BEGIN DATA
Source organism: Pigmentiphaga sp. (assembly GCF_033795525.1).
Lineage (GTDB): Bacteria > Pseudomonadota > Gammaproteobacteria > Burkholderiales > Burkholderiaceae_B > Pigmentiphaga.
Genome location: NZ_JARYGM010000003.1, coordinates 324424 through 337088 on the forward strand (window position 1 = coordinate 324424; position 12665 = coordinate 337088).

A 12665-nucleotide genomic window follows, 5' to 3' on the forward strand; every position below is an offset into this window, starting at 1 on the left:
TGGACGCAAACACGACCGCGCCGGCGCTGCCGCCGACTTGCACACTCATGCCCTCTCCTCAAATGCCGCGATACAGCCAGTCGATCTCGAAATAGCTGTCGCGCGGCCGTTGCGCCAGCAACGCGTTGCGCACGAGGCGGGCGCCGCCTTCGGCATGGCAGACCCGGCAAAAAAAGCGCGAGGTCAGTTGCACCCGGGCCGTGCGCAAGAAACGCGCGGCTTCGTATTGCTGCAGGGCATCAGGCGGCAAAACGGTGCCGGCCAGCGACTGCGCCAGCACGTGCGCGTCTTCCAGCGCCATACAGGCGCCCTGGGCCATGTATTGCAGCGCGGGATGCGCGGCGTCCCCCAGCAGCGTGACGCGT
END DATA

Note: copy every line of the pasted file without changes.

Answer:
Source organism: Pigmentiphaga sp. (assembly GCF_033795525.1).
Lineage (GTDB): Bacteria > Pseudomonadota > Gammaproteobacteria > Burkholderiales > Burkholderiaceae_B > Pigmentiphaga.
Genome location: NZ_JARYGM010000003.1, coordinates 324424 through 337088 on the forward strand (window position 1 = coordinate 324424; position 12665 = coordinate 337088).

A 12665-nucleotide genomic window follows, 5' to 3' on the forward strand; every position below is an offset into this window, starting at 1 on the left:
TGGACGCAAACACGACCGCGCCGGCGCTGCCGCCGACTTGCACACTCATGCCCTCTCCTCAAATGCCGCGATACAGCCAGTCGATCTCGAAATAGCTGTCGCGCGGCCGTTGCGCCAGCAACGCGTTGCGCACGAGGCGGGCGCCGCCTTCGGCATGGCAGACCCGGCAAAAAAAGCGCGAGGTCAGTTGCACCCGGGCCGTGCGCAAGAAACGCGCGGCTTCGTATTGCTGCAGGGCATCAGGCGGCAAAACGGTGCCGGCCAGCGACTGCGCCAGCACGTGCGCGTCTTCCAGCGCCATACAGGCGCCCTGGGCCATGTATTGCAGCGCGGGATGCGCGGCGTCCCCCAGCAGCGTGACGCGT